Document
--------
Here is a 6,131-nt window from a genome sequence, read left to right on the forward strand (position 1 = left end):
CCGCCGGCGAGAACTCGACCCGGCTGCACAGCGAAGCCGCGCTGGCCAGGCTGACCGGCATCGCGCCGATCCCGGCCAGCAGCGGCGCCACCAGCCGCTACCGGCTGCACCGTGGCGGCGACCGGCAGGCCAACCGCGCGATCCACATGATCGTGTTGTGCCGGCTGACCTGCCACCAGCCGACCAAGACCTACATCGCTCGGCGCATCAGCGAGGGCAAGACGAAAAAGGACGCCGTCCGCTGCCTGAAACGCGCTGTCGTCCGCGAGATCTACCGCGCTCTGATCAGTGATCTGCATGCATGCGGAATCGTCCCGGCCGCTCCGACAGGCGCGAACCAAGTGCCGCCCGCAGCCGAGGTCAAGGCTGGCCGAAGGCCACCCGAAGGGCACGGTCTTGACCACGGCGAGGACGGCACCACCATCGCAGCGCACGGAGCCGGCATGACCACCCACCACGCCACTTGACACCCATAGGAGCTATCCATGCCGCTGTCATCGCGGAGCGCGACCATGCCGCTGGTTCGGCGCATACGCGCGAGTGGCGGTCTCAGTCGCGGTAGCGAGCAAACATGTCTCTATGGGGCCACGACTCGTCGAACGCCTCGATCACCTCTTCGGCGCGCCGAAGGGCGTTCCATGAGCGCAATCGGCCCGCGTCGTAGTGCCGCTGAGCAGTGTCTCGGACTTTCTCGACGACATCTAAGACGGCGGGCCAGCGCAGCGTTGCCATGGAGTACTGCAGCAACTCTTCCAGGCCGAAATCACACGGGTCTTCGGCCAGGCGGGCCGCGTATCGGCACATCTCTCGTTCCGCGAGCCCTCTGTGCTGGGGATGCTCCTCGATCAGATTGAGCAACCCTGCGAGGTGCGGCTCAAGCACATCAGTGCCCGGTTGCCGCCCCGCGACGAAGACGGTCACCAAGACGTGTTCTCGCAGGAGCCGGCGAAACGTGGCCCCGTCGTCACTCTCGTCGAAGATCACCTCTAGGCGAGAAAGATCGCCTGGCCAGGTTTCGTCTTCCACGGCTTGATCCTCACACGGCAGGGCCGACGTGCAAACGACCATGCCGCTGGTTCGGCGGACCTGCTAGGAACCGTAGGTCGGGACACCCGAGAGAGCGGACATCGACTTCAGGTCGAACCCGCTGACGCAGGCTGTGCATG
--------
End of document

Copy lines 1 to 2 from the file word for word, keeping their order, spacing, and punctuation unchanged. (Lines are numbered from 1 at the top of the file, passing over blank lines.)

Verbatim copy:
Here is a 6,131-nt window from a genome sequence, read left to right on the forward strand (position 1 = left end):
CCGCCGGCGAGAACTCGACCCGGCTGCACAGCGAAGCCGCGCTGGCCAGGCTGACCGGCATCGCGCCGATCCCGGCCAGCAGCGGCGCCACCAGCCGCTACCGGCTGCACCGTGGCGGCGACCGGCAGGCCAACCGCGCGATCCACATGATCGTGTTGTGCCGGCTGACCTGCCACCAGCCGACCAAGACCTACATCGCTCGGCGCATCAGCGAGGGCAAGACGAAAAAGGACGCCGTCCGCTGCCTGAAACGCGCTGTCGTCCGCGAGATCTACCGCGCTCTGATCAGTGATCTGCATGCATGCGGAATCGTCCCGGCCGCTCCGACAGGCGCGAACCAAGTGCCGCCCGCAGCCGAGGTCAAGGCTGGCCGAAGGCCACCCGAAGGGCACGGTCTTGACCACGGCGAGGACGGCACCACCATCGCAGCGCACGGAGCCGGCATGACCACCCACCACGCCACTTGACACCCATAGGAGCTATCCATGCCGCTGTCATCGCGGAGCGCGACCATGCCGCTGGTTCGGCGCATACGCGCGAGTGGCGGTCTCAGTCGCGGTAGCGAGCAAACATGTCTCTATGGGGCCACGACTCGTCGAACGCCTCGATCACCTCTTCGGCGCGCCGAAGGGCGTTCCATGAGCGCAATCGGCCCGCGTCGTAGTGCCGCTGAGCAGTGTCTCGGACTTTCTCGACGACATCTAAGACGGCGGGCCAGCGCAGCGTTGCCATGGAGTACTGCAGCAACTCTTCCAGGCCGAAATCACACGGGTCTTCGGCCAGGCGGGCCGCGTATCGGCACATCTCTCGTTCCGCGAGCCCTCTGTGCTGGGGATGCTCCTCGATCAGATTGAGCAACCCTGCGAGGTGCGGCTCAAGCACATCAGTGCCCGGTTGCCGCCCCGCGACGAAGACGGTCACCAAGACGTGTTCTCGCAGGAGCCGGCGAAACGTGGCCCCGTCGTCACTCTCGTCGAAGATCACCTCTAGGCGAGAAAGATCGCCTGGCCAGGTTTCGTCTTCCACGGCTTGATCCTCACACGGCAGGGCCGACGTGCAAACGACCATGCCGCTGGTTCGGCGGACCTGCTAGGAACCGTAGGTCGGGACACCCGAGAGAGCGGACATCGACTTCAGGTCGAACCCGCTGACGCAGGCTGTGCATG